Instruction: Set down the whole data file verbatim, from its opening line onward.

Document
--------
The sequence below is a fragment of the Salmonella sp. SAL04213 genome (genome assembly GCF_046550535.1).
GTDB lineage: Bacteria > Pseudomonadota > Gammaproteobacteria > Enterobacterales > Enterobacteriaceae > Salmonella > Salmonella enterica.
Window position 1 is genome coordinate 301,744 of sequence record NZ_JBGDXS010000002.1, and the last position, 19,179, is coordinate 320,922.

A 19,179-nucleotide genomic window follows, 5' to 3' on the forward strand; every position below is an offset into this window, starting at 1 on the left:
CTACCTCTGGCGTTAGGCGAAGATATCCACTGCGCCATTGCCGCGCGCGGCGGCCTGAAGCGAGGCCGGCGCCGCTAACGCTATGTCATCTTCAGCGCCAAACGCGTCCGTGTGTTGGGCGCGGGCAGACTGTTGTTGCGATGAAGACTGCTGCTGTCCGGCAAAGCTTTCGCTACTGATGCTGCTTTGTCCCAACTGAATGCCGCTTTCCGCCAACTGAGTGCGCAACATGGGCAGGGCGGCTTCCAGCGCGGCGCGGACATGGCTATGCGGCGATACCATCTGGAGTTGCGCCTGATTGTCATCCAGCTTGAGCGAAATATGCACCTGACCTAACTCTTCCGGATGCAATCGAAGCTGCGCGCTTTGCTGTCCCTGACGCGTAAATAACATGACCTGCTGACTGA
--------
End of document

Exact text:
The sequence below is a fragment of the Salmonella sp. SAL04213 genome (genome assembly GCF_046550535.1).
GTDB lineage: Bacteria > Pseudomonadota > Gammaproteobacteria > Enterobacterales > Enterobacteriaceae > Salmonella > Salmonella enterica.
Window position 1 is genome coordinate 301,744 of sequence record NZ_JBGDXS010000002.1, and the last position, 19,179, is coordinate 320,922.

A 19,179-nucleotide genomic window follows, 5' to 3' on the forward strand; every position below is an offset into this window, starting at 1 on the left:
CTACCTCTGGCGTTAGGCGAAGATATCCACTGCGCCATTGCCGCGCGCGGCGGCCTGAAGCGAGGCCGGCGCCGCTAACGCTATGTCATCTTCAGCGCCAAACGCGTCCGTGTGTTGGGCGCGGGCAGACTGTTGTTGCGATGAAGACTGCTGCTGTCCGGCAAAGCTTTCGCTACTGATGCTGCTTTGTCCCAACTGAATGCCGCTTTCCGCCAACTGAGTGCGCAACATGGGCAGGGCGGCTTCCAGCGCGGCGCGGACATGGCTATGCGGCGATACCATCTGGAGTTGCGCCTGATTGTCATCCAGCTTGAGCGAAATATGCACCTGACCTAACTCTTCCGGATGCAATCGAAGCTGCGCGCTTTGCTGTCCCTGACGCGTAAATAACATGACCTGCTGACTGA